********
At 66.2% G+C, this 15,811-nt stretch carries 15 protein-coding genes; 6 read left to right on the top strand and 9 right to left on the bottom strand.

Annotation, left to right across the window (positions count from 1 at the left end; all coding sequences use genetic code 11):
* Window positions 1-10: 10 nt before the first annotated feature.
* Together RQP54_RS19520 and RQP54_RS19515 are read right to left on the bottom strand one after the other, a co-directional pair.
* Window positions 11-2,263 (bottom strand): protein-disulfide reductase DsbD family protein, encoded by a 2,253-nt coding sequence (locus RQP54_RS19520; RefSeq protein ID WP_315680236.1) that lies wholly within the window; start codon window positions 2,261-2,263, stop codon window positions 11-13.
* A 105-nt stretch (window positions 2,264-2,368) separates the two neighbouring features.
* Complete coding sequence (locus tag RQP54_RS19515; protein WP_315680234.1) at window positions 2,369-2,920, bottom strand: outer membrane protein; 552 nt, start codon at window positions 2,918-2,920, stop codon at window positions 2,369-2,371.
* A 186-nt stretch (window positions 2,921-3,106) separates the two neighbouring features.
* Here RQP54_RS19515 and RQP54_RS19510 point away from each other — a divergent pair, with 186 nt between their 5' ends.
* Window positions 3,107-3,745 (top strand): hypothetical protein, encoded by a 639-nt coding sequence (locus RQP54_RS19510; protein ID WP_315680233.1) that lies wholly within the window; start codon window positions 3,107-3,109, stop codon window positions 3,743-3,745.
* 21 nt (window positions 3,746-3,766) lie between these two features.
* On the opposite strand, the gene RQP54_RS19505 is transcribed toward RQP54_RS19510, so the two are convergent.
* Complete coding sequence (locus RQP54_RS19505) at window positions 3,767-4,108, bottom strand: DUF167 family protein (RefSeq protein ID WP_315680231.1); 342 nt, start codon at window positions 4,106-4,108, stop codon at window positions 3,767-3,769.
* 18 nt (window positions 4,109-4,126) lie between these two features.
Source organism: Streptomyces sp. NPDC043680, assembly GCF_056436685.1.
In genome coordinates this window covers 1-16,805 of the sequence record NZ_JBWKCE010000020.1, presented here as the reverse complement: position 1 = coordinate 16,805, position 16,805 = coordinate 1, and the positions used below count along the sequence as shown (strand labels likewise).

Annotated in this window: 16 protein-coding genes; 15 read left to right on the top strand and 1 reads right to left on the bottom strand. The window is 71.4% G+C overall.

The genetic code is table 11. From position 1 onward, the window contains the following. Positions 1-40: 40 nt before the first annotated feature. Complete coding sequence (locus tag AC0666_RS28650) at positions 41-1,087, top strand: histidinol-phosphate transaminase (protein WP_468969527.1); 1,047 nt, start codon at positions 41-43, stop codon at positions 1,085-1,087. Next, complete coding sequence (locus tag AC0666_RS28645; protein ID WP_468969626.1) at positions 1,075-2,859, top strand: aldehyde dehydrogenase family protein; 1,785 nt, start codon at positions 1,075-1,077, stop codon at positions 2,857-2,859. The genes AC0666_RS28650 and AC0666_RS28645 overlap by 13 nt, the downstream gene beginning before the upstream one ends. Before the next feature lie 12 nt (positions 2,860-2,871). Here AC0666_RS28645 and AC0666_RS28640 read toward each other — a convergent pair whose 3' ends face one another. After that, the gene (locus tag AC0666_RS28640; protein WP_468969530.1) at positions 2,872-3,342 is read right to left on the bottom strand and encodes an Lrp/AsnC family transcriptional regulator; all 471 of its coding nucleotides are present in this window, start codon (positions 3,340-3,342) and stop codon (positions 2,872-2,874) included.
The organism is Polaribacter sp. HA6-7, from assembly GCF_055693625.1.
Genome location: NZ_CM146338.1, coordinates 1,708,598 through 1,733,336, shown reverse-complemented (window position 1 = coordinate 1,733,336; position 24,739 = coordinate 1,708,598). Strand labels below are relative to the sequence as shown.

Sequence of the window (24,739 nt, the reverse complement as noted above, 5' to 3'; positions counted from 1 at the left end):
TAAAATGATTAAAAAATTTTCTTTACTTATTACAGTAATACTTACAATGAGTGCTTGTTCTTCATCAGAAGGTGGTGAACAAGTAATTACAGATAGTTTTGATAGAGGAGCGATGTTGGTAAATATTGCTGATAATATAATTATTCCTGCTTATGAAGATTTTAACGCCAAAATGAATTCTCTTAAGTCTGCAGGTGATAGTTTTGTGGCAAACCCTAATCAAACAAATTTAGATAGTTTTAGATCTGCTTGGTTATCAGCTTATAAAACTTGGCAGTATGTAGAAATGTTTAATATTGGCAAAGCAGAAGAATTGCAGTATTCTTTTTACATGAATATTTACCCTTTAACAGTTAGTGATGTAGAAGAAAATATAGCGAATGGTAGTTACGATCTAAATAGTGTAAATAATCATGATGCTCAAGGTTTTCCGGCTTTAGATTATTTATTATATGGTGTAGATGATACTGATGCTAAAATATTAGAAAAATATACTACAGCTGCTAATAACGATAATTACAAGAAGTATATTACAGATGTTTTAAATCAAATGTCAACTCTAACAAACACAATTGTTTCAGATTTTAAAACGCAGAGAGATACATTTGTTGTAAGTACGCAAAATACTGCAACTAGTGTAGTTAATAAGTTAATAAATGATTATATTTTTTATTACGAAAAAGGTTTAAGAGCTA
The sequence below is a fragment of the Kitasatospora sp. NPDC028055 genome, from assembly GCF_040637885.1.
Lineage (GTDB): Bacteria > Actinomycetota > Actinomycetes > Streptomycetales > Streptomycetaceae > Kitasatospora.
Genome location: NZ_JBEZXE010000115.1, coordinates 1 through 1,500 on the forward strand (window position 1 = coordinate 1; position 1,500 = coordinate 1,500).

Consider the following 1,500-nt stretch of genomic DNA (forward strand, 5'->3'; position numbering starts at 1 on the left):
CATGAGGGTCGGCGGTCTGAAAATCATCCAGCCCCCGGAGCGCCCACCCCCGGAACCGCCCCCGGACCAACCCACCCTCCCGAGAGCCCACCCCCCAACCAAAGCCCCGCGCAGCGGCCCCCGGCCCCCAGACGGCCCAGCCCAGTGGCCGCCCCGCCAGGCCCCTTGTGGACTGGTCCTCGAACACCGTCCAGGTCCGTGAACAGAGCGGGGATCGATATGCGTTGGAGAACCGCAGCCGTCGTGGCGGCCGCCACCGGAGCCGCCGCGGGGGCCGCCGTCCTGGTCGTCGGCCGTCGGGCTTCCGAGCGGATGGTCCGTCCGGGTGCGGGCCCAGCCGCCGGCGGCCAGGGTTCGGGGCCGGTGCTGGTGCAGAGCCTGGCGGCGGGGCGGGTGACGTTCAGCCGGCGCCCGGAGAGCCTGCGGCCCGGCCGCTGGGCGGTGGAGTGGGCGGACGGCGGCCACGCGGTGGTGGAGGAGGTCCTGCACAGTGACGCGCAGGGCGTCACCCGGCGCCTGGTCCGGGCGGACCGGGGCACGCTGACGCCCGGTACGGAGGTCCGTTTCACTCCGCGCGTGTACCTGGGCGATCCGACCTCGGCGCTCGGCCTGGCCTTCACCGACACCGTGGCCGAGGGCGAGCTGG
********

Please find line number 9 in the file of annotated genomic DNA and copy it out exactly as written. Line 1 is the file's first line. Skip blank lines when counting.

* Here RQP54_RS19515 and RQP54_RS19510 point away from each other — a divergent pair, with 186 nt between their 5' ends.